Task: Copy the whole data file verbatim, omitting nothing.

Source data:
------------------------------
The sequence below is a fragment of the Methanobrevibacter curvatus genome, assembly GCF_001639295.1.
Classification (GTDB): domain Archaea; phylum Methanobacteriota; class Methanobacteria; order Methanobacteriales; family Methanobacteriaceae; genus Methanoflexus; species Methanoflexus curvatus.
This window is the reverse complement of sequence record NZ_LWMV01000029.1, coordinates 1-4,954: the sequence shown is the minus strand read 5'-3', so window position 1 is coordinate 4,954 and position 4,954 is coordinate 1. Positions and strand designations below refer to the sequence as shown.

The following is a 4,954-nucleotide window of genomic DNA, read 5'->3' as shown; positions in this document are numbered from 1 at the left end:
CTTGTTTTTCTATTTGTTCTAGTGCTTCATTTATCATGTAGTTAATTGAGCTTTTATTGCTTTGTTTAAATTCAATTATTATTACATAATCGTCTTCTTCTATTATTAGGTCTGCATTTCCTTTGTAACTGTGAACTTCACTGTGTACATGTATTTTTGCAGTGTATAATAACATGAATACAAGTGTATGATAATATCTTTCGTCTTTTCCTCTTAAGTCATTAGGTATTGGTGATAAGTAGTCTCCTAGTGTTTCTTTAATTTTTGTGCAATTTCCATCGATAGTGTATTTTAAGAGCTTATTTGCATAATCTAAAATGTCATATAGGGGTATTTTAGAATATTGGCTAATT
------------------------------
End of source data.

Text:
The sequence below is a fragment of the Methanobrevibacter curvatus genome, assembly GCF_001639295.1.
Classification (GTDB): domain Archaea; phylum Methanobacteriota; class Methanobacteria; order Methanobacteriales; family Methanobacteriaceae; genus Methanoflexus; species Methanoflexus curvatus.
This window is the reverse complement of sequence record NZ_LWMV01000029.1, coordinates 1-4,954: the sequence shown is the minus strand read 5'-3', so window position 1 is coordinate 4,954 and position 4,954 is coordinate 1. Positions and strand designations below refer to the sequence as shown.

The following is a 4,954-nucleotide window of genomic DNA, read 5'->3' as shown; positions in this document are numbered from 1 at the left end:
CTTGTTTTTCTATTTGTTCTAGTGCTTCATTTATCATGTAGTTAATTGAGCTTTTATTGCTTTGTTTAAATTCAATTATTATTACATAATCGTCTTCTTCTATTATTAGGTCTGCATTTCCTTTGTAACTGTGAACTTCACTGTGTACATGTATTTTTGCAGTGTATAATAACATGAATACAAGTGTATGATAATATCTTTCGTCTTTTCCTCTTAAGTCATTAGGTATTGGTGATAAGTAGTCTCCTAGTGTTTCTTTAATTTTTGTGCAATTTCCATCGATAGTGTATTTTAAGAGCTTATTTGCATAATCTAAAATGTCATATAGGGGTATTTTAGAATATTGGCTAATT